Earthquake, tsunami, an unprecedented disaster in Japan

Japan which consists of 6852 islands is home of the earthquakes.  The ground moves here the most often under its inhabitant’s feet several thousand times a year. Your entire life is greeted with uncertainty that maybe 20-40 seconds are left of their lives, or their life may change. One simply cannot just get use to earthquakes.

During my 31 years spend in Japan, I experienced it countless of times, the gigantic power of nature. In the beginning we notice the strengthening left and right movements of the building, which is then accompanied by blood-curdling mixture of sounds. Crackles, furniture falling over, the sound of falling objects, windows rattling, screams, and the sound of collapsing buildings. In the land of the cherry blossoms, I was forced to quickly prepare myself for the end six times. In one out of these occasions, the building didn’t shake in it’s usual left-right motion, but in a circular way, another time it was bouncing, on a third occasion the duration was unusual, it lasted almost one minute. Today’s test of our nerves surpassed these by duration and power by far.

According to Japanese time at 3PM the earth moved beneath us, and this situation lasts since 11 hours now with smaller and bigger interruptions. The building began to wobble and sway for 15seconds, but then it didn’t decrease but became stronger, that’s when we decided to flee.

Japanese houses are deliberately built in a way to wobble with the earth’s movement. Because of this they remain intact even massive structures would normally collapse. Although according to experts at times like these it’s smarter to hide under the table, many decided to seek shelter in the neighbouring parking lot, here collapsing houses and electric poles could cause us no harm. “Odzsisin! Odzsisin” (Earthquake! Earthquake! ) could be heard here and there. My neighbours ran screaming out of their homes; some still wearing their pyjarmas, and the cats were running around us in fear of death. We had all reasons to panic. The usually vertical walls and columns, now all danced around us, there was no still point to hold on in sight.

Smaller earthquakes can not be notices while walking, but now the asphalt was moving in the parking lot, as if someone would pull a carpet back and forth. We had all reasons to panic. The usually vertical walls and columns, now all danced around us, there was no still point to hold on in sight. Smaller earthquakes can not be noticed while walking, but now they asphalt was moving in the parking lot, as if someone was pulling a carpet back and forth. “I am 80 years old, but it’s the first time I experienced anything like this” mumbled my neighbour Mr. Tamura. Whom with we summarised the trials of the past decades. The shaking weakened after a few minutes, but did not stop. A young woman brought blankets and chairs in the parking lot. Even a few hours later when we were fleeing back to the parking lot from recent quakes we’ve met her with her son in her lap who was in shock. The child started to screams every time when she was trying to enter a confined space. We were going back and forth to our house and turned on NHK the state television. In case of an emergency, the Japanese government would communicate fresh news and the ways to proceed.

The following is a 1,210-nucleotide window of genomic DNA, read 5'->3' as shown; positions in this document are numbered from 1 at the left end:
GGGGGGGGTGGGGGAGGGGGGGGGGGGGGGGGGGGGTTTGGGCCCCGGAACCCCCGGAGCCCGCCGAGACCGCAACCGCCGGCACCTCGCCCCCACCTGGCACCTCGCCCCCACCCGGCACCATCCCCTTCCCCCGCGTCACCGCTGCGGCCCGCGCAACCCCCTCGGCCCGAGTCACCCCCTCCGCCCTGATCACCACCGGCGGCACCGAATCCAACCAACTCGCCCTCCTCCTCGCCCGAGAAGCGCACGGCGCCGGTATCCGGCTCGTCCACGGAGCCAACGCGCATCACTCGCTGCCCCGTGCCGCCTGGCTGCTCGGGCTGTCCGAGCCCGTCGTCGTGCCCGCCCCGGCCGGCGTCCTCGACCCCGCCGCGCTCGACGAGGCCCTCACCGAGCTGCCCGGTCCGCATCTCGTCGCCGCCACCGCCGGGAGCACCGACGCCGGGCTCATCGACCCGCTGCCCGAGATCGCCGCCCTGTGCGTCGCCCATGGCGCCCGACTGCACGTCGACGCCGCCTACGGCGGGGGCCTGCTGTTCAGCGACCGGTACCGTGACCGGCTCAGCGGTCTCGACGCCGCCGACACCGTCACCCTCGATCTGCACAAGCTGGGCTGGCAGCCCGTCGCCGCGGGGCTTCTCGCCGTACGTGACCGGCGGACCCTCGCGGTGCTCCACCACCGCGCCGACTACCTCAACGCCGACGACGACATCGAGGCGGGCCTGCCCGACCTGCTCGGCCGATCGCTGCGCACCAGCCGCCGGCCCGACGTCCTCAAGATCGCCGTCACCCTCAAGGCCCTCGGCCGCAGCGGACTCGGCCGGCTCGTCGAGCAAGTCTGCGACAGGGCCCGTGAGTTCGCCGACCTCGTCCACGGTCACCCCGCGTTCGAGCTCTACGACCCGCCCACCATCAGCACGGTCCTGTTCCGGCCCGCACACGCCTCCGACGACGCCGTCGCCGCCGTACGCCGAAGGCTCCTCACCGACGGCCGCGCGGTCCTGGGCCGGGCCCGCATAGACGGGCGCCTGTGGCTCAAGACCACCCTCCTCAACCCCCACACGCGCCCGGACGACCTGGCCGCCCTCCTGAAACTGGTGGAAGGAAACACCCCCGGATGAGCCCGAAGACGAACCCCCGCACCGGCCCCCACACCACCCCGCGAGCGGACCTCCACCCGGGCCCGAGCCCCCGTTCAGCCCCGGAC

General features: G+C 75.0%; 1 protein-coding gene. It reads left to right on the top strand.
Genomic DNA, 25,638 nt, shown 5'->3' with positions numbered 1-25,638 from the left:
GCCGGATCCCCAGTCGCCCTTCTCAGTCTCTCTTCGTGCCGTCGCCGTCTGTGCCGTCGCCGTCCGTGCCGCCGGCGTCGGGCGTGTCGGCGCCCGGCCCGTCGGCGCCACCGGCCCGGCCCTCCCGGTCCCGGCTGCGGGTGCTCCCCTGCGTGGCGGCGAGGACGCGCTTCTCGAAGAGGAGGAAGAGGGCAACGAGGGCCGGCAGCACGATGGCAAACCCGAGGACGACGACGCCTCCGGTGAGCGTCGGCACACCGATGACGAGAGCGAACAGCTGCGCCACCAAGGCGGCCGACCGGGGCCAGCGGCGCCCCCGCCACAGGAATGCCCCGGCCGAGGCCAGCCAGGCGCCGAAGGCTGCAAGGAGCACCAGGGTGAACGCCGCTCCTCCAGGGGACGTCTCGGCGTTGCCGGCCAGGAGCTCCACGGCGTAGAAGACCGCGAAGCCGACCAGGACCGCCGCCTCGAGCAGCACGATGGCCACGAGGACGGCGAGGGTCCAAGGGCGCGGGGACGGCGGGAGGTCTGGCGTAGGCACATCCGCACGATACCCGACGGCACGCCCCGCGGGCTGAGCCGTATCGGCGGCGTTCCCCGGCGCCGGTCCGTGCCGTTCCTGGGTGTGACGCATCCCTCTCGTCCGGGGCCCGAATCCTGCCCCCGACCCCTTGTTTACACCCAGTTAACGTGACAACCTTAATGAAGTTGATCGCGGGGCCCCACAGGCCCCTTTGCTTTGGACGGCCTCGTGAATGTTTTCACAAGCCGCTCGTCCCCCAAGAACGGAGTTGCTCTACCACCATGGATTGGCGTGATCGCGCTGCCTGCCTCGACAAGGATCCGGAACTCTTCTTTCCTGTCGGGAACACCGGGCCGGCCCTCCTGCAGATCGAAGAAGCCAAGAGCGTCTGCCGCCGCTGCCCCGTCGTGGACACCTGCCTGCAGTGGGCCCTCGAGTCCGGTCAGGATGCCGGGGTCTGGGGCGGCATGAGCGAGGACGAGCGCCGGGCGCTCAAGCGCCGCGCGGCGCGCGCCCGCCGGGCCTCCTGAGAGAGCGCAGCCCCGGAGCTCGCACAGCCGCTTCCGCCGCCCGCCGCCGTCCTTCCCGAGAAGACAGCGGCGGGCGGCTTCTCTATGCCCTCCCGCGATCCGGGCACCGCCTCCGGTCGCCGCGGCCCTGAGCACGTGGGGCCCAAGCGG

Today’s news spoke about the devastation. We heard that the power of today’s earthquake was 8.9 mm on the Richter scale. (Later is was upgraded to 9.0) The largest earthquake, in the past 140 years, if not the largest in the entire history or Japan. I just remember the earthquake from 1995, which was 7.3 in strength and caused six thousand deaths.

The present earthquake affected the north-east coast of Japan, and the subsequent tsunami with the heights of 6-10 meters drifted through the neighborhoods. The preliminary damage estimate was 100 million U.S. dollars.

People living further away could follow the events from their Television. The camera zooms on a fishing vessel that lies across the street, that the ocean simply tossed there.  In front of businesses  cars where drifting by the waves, with it’s owner swimming behind it.  At the moment the official death toll more than 110, but the figures are creeping upwards. Soon up to several hundred, and thousands.

Two cooling blocks of the Fukushima nuclear power plant has shut down.  Nuclear emergency alert has been ordered. Fire broke out in several towns, houses burned down along with oil reservoirs. Narita International Airport canceled all flights, stopped all tubes, trains and even the elevators and escalators. The majority of shops closed down.  We watched the news every 5-10 minutes, and if the shaking increases, we run to the door, and grab the survival packages. And if needed we had to run for our lives.  It’s going to be a difficult night.

Of course, I know that even with all these difficulties Japan can get over this as always. Not just because they are best prepared country for an earthquakes, but also because the Japanese are hard-working and diligent people, and can overcome every hit by nature.

 

Kris Haru based on Doma-Mikó István
Hastings
Inter Japán Magazin

 

 


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